What are the key inequalities?
- Sexual health problems disproportionately affect those experiencing poverty and social exclusion. Individuals and groups who find it most difficult to access services include, asylum seekers and refugees, sex workers and their clients, those who are homeless and young people in or leaving care. The highest burden is borne by men who have sex with men and some black minority ethnic groups (NICE 2011).
- Young people aged between 16 and 24 account for more than half of all STI diagnoses in 2011 (PHE 2015), therefore normalising and improving access to sexual health services is imperative in reducing this health inequality.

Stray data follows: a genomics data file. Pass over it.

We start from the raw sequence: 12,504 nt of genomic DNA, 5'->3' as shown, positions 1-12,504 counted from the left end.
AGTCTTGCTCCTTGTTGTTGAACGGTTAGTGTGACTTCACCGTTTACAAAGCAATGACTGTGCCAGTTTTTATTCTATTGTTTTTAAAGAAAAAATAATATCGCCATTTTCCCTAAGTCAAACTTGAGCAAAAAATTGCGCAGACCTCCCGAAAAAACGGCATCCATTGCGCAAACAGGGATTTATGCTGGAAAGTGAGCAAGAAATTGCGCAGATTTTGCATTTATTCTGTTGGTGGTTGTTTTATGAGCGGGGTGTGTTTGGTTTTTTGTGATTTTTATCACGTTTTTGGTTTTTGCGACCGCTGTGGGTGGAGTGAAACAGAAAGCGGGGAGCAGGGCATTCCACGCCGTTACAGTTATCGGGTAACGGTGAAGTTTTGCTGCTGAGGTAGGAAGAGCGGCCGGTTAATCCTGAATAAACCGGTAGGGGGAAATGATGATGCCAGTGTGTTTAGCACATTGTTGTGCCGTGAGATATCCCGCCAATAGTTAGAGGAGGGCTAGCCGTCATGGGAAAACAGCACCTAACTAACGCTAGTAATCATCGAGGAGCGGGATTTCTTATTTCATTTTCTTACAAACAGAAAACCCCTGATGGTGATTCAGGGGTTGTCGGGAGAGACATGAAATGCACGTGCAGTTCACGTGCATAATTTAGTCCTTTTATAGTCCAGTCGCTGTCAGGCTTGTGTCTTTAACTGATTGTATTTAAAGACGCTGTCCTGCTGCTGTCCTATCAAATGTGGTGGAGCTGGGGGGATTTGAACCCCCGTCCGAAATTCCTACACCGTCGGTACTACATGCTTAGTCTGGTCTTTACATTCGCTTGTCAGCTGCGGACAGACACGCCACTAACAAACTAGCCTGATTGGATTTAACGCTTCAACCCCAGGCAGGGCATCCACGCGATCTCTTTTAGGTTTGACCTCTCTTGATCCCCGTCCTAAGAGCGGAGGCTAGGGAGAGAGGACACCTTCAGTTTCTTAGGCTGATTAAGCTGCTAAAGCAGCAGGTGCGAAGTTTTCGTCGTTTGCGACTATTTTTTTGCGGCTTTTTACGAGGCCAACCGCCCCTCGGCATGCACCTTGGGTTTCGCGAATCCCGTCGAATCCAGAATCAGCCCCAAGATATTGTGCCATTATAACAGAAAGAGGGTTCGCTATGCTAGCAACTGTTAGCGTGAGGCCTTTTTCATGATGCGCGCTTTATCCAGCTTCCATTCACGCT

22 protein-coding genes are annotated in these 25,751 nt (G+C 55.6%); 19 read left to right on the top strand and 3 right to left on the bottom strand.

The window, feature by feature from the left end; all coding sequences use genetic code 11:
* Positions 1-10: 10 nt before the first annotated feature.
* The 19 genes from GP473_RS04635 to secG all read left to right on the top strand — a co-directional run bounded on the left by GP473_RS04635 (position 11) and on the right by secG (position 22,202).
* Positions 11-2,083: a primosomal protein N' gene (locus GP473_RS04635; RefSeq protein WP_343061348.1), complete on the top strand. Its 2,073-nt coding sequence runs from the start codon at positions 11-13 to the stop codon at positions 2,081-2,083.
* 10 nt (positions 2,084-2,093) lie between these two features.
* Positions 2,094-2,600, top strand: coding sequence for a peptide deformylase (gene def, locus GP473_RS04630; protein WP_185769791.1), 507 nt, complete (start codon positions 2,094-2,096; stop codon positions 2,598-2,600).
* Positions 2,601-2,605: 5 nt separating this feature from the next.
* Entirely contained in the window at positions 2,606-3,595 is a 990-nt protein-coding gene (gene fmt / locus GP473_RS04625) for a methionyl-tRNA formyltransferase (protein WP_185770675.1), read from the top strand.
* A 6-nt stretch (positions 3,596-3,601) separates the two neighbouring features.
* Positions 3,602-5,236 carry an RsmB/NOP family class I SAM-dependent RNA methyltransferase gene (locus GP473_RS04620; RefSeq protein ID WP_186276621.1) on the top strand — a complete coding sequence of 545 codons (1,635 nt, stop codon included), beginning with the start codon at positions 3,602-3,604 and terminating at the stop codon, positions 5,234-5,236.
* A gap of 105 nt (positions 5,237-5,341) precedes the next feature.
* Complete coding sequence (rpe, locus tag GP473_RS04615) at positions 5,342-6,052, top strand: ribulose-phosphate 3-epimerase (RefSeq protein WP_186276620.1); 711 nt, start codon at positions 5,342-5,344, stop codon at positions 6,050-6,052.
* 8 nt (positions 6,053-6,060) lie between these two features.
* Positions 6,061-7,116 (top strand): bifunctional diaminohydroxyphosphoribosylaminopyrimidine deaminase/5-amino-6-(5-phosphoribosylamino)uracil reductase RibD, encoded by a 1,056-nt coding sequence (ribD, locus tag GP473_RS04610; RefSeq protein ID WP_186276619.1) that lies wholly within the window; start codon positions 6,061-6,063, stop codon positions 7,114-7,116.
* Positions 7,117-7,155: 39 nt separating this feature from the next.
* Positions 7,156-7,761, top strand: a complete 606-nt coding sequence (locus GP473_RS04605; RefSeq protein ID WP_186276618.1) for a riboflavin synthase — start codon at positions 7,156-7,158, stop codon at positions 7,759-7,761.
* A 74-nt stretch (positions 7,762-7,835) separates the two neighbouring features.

- HIV diagnoses are higher among individuals from the black African community and evidence from a Health Needs Assessment across Bedfordshire in 2015 suggested that men from this group are less likely to access sexual health services. (Hall et al. 2015).
- Men who have sex with men (MSM) continue to experience high rates of STIs and remain a priority for targeted HIV and STI prevention and health promotion work.
Last updated Tuesday, 9th May 2017